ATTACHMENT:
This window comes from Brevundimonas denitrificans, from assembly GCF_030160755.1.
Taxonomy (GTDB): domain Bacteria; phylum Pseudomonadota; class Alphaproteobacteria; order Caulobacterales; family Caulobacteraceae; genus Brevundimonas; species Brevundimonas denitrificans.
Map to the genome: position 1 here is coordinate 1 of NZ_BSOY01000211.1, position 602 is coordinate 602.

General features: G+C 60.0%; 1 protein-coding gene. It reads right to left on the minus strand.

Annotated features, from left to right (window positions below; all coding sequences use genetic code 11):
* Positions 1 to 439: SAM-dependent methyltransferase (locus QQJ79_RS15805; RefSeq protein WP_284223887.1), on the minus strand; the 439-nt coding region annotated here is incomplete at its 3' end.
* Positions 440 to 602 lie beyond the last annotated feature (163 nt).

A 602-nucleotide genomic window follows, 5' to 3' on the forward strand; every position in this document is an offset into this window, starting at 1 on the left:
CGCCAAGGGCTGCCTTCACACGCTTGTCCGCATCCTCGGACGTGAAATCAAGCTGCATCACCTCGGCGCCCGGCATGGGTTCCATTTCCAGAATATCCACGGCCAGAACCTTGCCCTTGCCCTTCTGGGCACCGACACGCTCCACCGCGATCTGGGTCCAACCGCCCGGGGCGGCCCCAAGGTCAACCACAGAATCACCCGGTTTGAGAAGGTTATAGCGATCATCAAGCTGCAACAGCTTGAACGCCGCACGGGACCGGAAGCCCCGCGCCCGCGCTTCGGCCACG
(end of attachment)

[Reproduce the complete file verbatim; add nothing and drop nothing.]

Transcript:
This window comes from Brevundimonas denitrificans, from assembly GCF_030160755.1.
Taxonomy (GTDB): domain Bacteria; phylum Pseudomonadota; class Alphaproteobacteria; order Caulobacterales; family Caulobacteraceae; genus Brevundimonas; species Brevundimonas denitrificans.
Map to the genome: position 1 here is coordinate 1 of NZ_BSOY01000211.1, position 602 is coordinate 602.

General features: G+C 60.0%; 1 protein-coding gene. It reads right to left on the minus strand.

Annotated features, from left to right (window positions below; all coding sequences use genetic code 11):
* Positions 1 to 439: SAM-dependent methyltransferase (locus QQJ79_RS15805; RefSeq protein WP_284223887.1), on the minus strand; the 439-nt coding region annotated here is incomplete at its 3' end.
* Positions 440 to 602 lie beyond the last annotated feature (163 nt).

A 602-nucleotide genomic window follows, 5' to 3' on the forward strand; every position in this document is an offset into this window, starting at 1 on the left:
CGCCAAGGGCTGCCTTCACACGCTTGTCCGCATCCTCGGACGTGAAATCAAGCTGCATCACCTCGGCGCCCGGCATGGGTTCCATTTCCAGAATATCCACGGCCAGAACCTTGCCCTTGCCCTTCTGGGCACCGACACGCTCCACCGCGATCTGGGTCCAACCGCCCGGGGCGGCCCCAAGGTCAACCACAGAATCACCCGGTTTGAGAAGGTTATAGCGATCATCAAGCTGCAACAGCTTGAACGCCGCACGGGACCGGAAGCCCCGCGCCCGCGCTTCGGCCACG